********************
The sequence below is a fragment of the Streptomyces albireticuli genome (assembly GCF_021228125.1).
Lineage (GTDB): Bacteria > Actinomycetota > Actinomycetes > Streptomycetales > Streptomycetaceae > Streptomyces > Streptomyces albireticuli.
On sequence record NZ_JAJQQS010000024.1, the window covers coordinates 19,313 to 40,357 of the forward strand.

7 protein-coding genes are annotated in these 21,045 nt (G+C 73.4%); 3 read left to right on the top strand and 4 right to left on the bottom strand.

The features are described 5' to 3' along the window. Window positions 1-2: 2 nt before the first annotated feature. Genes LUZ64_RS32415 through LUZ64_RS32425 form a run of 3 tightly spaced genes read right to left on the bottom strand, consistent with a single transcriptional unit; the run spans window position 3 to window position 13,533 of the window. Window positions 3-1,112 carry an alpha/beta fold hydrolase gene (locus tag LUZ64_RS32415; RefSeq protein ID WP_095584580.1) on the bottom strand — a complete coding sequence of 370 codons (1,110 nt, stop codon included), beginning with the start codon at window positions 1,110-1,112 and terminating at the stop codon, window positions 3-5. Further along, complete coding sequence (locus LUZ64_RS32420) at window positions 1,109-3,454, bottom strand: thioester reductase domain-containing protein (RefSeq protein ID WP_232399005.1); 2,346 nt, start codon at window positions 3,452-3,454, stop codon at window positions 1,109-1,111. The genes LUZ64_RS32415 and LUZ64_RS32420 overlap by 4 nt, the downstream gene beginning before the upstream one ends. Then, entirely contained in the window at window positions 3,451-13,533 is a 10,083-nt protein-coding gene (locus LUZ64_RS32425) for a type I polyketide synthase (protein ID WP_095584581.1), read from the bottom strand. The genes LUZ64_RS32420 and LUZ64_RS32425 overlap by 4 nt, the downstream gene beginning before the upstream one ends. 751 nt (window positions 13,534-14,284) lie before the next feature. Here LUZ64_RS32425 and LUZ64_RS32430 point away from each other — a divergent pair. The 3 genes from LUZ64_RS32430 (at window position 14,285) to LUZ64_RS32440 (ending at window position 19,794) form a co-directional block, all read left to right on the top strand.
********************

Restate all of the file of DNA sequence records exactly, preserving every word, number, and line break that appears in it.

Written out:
The sequence below is a fragment of the Streptomyces albireticuli genome (assembly GCF_021228125.1).
Lineage (GTDB): Bacteria > Actinomycetota > Actinomycetes > Streptomycetales > Streptomycetaceae > Streptomyces > Streptomyces albireticuli.
On sequence record NZ_JAJQQS010000024.1, the window covers coordinates 19,313 to 40,357 of the forward strand.

7 protein-coding genes are annotated in these 21,045 nt (G+C 73.4%); 3 read left to right on the top strand and 4 right to left on the bottom strand.

The features are described 5' to 3' along the window. Window positions 1-2: 2 nt before the first annotated feature. Genes LUZ64_RS32415 through LUZ64_RS32425 form a run of 3 tightly spaced genes read right to left on the bottom strand, consistent with a single transcriptional unit; the run spans window position 3 to window position 13,533 of the window. Window positions 3-1,112 carry an alpha/beta fold hydrolase gene (locus tag LUZ64_RS32415; RefSeq protein ID WP_095584580.1) on the bottom strand — a complete coding sequence of 370 codons (1,110 nt, stop codon included), beginning with the start codon at window positions 1,110-1,112 and terminating at the stop codon, window positions 3-5. Further along, complete coding sequence (locus LUZ64_RS32420) at window positions 1,109-3,454, bottom strand: thioester reductase domain-containing protein (RefSeq protein ID WP_232399005.1); 2,346 nt, start codon at window positions 3,452-3,454, stop codon at window positions 1,109-1,111. The genes LUZ64_RS32415 and LUZ64_RS32420 overlap by 4 nt, the downstream gene beginning before the upstream one ends. Then, entirely contained in the window at window positions 3,451-13,533 is a 10,083-nt protein-coding gene (locus LUZ64_RS32425) for a type I polyketide synthase (protein ID WP_095584581.1), read from the bottom strand. The genes LUZ64_RS32420 and LUZ64_RS32425 overlap by 4 nt, the downstream gene beginning before the upstream one ends. 751 nt (window positions 13,534-14,284) lie before the next feature. Here LUZ64_RS32425 and LUZ64_RS32430 point away from each other — a divergent pair. The 3 genes from LUZ64_RS32430 (at window position 14,285) to LUZ64_RS32440 (ending at window position 19,794) form a co-directional block, all read left to right on the top strand.